A Much-Needed Specialty: Research & Innovation Drive Dr. Jacob Katz’s Sports Medicine Practice
Dr. Jacob Katz
American University of Antigua College of Medicine, Class of 2013
New York Arthritis Clinic and Sports Medicine, New York, NY
Sports Medicine Fellow, Bayfront Health, Saint Petersburg, FL
Sports Medicine Fellow, Johns Hopkins All Children’s Hospital, Saint Petersburg, FL
Ringside Physician, Boxing & MMA, Florida State Boxing Commission, Tallahassee, FL
Family Medicine Resident, ProMedica Monroe Regional Hospital, Monroe, MI
Sports medicine specialist Dr. Jacob Katz is excited to be back in New York. Born in the country of Georgia and raised in Brooklyn, Dr. Katz spent several years completing two sports medicine fellowships in Florida after finishing a residency in rural Michigan. Today, Dr. Katz — who speaks both Georgian and Russian — is happy to be treating patients in his community. “I’m located in the Kings Highway area of Brooklyn where I grew up,” says Dr. Katz. “There aren’t many sports medicine specialists here. The patients are a diverse group that come to me from all over New York City.” Dr. Katz also practices in Manhattan.
At New York Arthritis Clinic and Sports Medicine, Dr. Katz works closely with his mother Victoria, a rheumatologist. They see patients of all ages, from young children to the elderly. The majority of those whom Dr. Katz treats suffer from acute and chronic injuries often related to overuse. “Many of my patients are in agony,” explains Dr. Katz. “Being able to ease their pain by treating the joint directly is extremely rewarding.”
Sports medicine has a special interest for Dr. Katz because it presents him with patients who have been inactive and want to become active again. As a nonsurgical sports medicine physician, he enjoys the challenge of drawing on a variety of diagnostic and therapeutic tools and methods that can prevent the need for surgery.
He once treated a young soccer player who was experiencing pain while running. By the time this patient came to see Dr. Katz, he had already been to multiple specialists who couldn’t offer any definitive explanation. Whether it was attributable to knee issues or growing pains, they couldn’t say. Using in-office testing, Dr. Katz was able to diagnose him with exertional compartment syndrome, a combined musculoskeletal, vascular, and neurological condition. He then referred the patient to an orthopedist to help manage his condition.
To reach diagnoses and provide therapy, Dr. Katz often uses ultrasound. He is particularly eager to talk about a newer technique that he’s been using, however, to treat patients with conditions like tennis elbow, Achilles tendonitis, arthritis, and golfer’s elbow. For muscle tears he uses platelet-rich plasma (PRP) therapy. In PRP, platelets are separated from small amounts of a patient’s blood and re-injected into the affected area. The objective is for the platelets to initiate tissue recovery with the growth factor they secrete. Dr. Katz has seen great results among the patients he’s treated using PRP. “It’s very effective with middle-aged athletes,” he says. “There are no side effects, and essentially it’s your body healing itself. I call it WD-40 for the knee.” He plans to write and publish research on his use of PRP once he’s treated more patients using the technique.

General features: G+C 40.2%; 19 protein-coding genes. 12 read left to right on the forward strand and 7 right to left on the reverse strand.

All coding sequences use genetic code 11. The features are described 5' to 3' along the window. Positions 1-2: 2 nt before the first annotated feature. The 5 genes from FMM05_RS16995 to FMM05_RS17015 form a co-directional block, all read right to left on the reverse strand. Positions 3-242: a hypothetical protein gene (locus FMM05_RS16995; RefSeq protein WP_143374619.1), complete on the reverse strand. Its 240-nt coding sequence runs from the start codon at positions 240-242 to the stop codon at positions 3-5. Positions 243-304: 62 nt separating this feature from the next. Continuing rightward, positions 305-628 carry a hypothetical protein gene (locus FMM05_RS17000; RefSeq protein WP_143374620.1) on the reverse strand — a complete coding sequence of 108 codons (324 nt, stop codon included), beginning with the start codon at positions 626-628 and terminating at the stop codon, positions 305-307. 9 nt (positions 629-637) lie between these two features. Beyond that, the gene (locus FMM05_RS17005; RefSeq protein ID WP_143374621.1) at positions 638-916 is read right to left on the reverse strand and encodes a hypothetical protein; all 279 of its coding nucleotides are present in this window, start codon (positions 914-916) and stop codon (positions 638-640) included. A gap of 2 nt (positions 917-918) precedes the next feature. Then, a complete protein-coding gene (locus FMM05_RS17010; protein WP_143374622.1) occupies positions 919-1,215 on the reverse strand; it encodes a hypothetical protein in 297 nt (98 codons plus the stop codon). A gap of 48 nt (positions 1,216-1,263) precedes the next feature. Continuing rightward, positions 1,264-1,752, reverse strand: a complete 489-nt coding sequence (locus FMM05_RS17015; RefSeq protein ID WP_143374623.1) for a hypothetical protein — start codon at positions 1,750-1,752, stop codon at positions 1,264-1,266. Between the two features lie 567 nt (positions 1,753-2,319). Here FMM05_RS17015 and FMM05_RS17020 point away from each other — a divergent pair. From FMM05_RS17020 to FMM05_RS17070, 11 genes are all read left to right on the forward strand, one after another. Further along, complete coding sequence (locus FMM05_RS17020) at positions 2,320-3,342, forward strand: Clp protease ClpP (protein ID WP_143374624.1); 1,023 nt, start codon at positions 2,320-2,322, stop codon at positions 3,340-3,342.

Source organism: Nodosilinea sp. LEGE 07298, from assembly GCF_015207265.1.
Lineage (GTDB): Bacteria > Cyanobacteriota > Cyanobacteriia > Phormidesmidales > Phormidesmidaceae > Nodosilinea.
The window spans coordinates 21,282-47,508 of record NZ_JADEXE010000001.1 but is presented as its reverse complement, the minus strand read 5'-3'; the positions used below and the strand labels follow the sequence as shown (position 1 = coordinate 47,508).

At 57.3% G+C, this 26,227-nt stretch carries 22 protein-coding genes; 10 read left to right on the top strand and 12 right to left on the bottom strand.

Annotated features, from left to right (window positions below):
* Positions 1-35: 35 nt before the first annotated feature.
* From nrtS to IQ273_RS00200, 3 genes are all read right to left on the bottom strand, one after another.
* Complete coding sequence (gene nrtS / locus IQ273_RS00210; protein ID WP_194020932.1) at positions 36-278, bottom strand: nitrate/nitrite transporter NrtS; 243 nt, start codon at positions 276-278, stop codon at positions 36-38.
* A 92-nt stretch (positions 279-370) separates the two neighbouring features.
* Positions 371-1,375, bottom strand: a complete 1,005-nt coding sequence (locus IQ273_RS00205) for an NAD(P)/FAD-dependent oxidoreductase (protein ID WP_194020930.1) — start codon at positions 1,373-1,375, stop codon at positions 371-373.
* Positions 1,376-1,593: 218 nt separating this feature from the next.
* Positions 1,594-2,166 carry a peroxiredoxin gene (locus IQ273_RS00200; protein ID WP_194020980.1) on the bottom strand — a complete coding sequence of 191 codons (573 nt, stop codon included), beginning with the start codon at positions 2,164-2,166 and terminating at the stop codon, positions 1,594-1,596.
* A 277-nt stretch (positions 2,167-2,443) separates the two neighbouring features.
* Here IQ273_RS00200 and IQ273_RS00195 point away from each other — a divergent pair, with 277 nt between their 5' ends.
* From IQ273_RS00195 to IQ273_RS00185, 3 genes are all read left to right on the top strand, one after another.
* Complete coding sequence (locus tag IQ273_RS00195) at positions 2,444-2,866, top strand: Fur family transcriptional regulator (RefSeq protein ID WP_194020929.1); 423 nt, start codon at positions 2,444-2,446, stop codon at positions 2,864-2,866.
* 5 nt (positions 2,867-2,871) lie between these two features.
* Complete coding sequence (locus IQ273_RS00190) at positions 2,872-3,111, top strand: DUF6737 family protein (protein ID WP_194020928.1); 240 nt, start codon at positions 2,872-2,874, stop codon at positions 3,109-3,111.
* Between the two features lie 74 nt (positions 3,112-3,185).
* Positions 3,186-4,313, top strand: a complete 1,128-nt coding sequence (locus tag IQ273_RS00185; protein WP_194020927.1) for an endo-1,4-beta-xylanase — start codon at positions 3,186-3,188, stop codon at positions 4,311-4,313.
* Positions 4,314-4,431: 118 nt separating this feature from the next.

Dr. Katz is further along in his research on the topic of youth specialization in sports. It’s a project that he began in Florida during a fellowship. He has gathered data from high school athletes who were selected to play Division I college sports. The study asks whether students who concentrate on one sport throughout childhood and adolescence or those who play multiple sports are more likely to be selected for DI.
Dr. Katz is also a concussion specialist and is very involved in teaching his patients about the treatment of and recovery from concussions. With regard to the current debate over youth football, Dr. Katz believes that the game will continue to be played but hopes there will be improved education for athletes on proper tackling techniques that reduce the frequency of head injuries.
Despite his obvious passion for science and medicine, Dr. Katz wasn’t always headed for a career as a physician. Before attending AUACOM, he worked as an optician and was the proprietor of his own eyeglass shop. Yet the pull of scientific inquiry was too great to ignore. “I was always fascinated by the musculoskeletal system and knew medicine was a never-ending road to learning and continuous communication with patients.” After a long journey, that road has led him back home.